A surge in coronavirus cases that threatens to pinch consumer spending and job gains just as some stimulus programs are due to expire has Federal Reserve policymakers worried, with at least one pledging more support ahead from the U.S. central bank.
“We have a lot of accommodation in place; there’s more that we can do, there’s more that we will do,” Fed Vice Chair Richard Clarida told CNN International on Tuesday.
There is “no limit” to the amount of bond buying the Fed can do, he said, adding that the Fed could also ease policy further with forward guidance and will keep its lending backstops in place as long as needed.
While evidence of an economic rebound in May and June was “very welcome,” Clarida said, the Fed is following the course of the virus closely as it will determine the course of the economy.
Business owners are “nervous again,” Ralph Bostic, president of the Atlanta Federal Reserve Bank, said in webcast remarks to the Tennessee Business Roundtable. “There is a real sense this might go on longer than we have planned for.”
The next three to six weeks could prove critical in the pace of an economic recovery that Bostic suggested may plateau sooner and at a lower pace than has been expected.
At an event sponsored by the National Association of Business Economists, San Francisco Fed President Mary Daly sounded a similar tone.
After large swathes of the U.S. economy reopened and trillions of dollars in fiscal stimulus passed by Congress in March began to reach the unemployed and hard-hit businesses, the economy created 7.5 million jobs in May and June.
Those gains mean the labor market is “in better shape than I thought it might be – but it’s nowhere close to where we need to be,” Daly said. U.S. firms today employ 14.7 million fewer people than in February, government data show, and unemployment, at 11.1%, is higher than it was in any downturn since the Great Depression.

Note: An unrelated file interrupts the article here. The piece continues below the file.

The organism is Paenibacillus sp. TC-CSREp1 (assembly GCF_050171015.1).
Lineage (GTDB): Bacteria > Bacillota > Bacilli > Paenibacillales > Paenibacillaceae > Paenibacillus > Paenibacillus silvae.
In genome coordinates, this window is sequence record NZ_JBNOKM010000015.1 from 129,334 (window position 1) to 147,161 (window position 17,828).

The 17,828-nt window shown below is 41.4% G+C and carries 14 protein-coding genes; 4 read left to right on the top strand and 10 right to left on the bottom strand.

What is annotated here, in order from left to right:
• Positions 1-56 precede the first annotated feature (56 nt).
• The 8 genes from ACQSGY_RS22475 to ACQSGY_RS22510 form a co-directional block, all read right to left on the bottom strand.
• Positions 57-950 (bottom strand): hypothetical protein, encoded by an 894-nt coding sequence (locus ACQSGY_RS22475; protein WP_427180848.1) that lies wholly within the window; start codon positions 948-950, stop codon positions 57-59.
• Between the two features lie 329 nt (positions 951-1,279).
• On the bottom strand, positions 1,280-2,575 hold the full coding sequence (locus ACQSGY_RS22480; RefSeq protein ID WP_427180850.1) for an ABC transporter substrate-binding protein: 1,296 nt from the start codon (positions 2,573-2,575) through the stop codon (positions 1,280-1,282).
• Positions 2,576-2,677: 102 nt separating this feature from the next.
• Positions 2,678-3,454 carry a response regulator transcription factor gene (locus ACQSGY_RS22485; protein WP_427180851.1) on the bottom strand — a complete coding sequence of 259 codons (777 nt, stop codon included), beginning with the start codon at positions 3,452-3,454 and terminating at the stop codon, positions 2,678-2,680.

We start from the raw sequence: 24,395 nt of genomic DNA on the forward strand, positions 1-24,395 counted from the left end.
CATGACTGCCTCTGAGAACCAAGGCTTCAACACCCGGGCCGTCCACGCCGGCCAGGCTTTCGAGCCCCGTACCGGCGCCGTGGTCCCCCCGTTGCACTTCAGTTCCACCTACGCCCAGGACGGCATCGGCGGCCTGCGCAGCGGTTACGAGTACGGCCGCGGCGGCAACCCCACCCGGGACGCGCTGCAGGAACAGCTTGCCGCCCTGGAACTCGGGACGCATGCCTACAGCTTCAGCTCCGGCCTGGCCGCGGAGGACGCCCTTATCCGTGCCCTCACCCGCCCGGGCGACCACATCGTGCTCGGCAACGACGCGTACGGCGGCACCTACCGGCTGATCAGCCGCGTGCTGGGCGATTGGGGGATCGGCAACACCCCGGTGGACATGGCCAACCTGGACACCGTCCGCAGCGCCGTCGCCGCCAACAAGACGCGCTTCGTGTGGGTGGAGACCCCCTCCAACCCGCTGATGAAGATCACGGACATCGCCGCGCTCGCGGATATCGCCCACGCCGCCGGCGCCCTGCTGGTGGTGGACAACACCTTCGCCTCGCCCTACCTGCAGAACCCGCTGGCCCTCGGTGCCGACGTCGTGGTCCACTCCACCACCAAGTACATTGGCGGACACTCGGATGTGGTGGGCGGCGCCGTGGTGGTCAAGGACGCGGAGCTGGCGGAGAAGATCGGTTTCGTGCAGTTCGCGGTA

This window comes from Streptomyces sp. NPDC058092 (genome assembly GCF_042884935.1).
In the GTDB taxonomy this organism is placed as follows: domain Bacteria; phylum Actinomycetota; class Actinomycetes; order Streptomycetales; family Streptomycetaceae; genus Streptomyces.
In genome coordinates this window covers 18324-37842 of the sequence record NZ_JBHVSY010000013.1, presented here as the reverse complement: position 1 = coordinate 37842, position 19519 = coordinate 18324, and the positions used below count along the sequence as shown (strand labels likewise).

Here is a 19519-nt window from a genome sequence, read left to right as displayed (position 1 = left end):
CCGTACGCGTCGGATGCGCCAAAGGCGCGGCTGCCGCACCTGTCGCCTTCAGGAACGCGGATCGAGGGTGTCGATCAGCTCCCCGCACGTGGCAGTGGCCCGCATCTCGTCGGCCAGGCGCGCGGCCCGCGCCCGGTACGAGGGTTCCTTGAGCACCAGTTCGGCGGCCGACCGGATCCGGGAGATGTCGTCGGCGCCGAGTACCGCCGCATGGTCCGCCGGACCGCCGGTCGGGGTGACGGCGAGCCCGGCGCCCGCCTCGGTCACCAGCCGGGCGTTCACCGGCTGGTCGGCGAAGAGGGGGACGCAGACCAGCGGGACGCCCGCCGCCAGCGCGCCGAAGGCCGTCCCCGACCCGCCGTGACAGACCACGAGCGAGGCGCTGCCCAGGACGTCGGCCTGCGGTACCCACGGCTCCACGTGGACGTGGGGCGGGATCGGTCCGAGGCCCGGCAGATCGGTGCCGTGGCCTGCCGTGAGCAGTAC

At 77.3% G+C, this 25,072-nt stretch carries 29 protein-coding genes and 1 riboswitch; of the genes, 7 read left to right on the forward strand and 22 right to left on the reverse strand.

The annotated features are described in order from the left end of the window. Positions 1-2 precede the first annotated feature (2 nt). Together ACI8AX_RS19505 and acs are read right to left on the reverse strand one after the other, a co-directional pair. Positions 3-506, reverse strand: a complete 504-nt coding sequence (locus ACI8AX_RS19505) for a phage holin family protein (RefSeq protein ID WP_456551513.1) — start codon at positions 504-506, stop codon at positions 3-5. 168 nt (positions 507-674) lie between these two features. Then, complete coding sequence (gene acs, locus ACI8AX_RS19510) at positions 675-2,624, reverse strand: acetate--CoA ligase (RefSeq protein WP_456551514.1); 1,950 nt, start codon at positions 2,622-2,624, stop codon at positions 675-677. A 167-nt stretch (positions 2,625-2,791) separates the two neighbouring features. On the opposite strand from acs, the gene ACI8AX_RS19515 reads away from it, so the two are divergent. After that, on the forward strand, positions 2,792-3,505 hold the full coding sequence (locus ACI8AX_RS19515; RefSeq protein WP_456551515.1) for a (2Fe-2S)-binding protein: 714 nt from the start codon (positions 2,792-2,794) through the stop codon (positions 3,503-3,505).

“I am assuming that we’ll level off at some level that’s not where we want to be,” Daly said, noting the “untenable” position of state and local governments, which will need to cut staff as tax revenue declines and spending on safety net services increases.
With the virus still circulating, there’s a limit to how much people will want to risk their health eating out or undertaking other potentially risky economic activity, she and others said.
“We saw reopening in May and activity started to come back pretty well,” Cleveland Fed President Loretta Mester said in a CNBC interview. “Now over the past week or so there’s been some leveling off and I think it’s probably due to an increase in cases, not only in Ohio, but across the country.”
Florida, Texas and California are among roughly two dozen states that have experienced an alarming rise in infections in the past two weeks, and their governors have forced some businesses to shut down again to quell the spread.
A Fed survey released on Tuesday morning showed Americans may be hunkering down for a longer-than-expected fight against the virus and its economic fallout.
The poll of 1,869 people, which took place between June 3 and 12 as the first signs emerged of a newly growing coronavirus caseload, showed 46% of respondents think it will take more than a year for conditions to return to normal. That is up from 35% in an April survey.
At the end of July, some of the government programs to support businesses and families during the pandemic will expire, including a $600-a-week addition to unemployment benefits that has shored up spending among low-income households particularly.
“Individuals need more help and I think state and local governments need more help,” Cleveland Fed’s Mester said, adding that her forecast, which anticipates a “long recovery phase,” assumes Congress will deliver more such fiscal aid.
If not, Richmond Fed President Thomas Barkin said on Tuesday, the economy faces “some very real risks” as some businesses and households struggle to pay bills and repay debt.
“It is pretty clear this is going to go on beyond the expiration of relief efforts,” Bostic said, adding that as that becomes clear, elected officials might “strongly consider doing more.”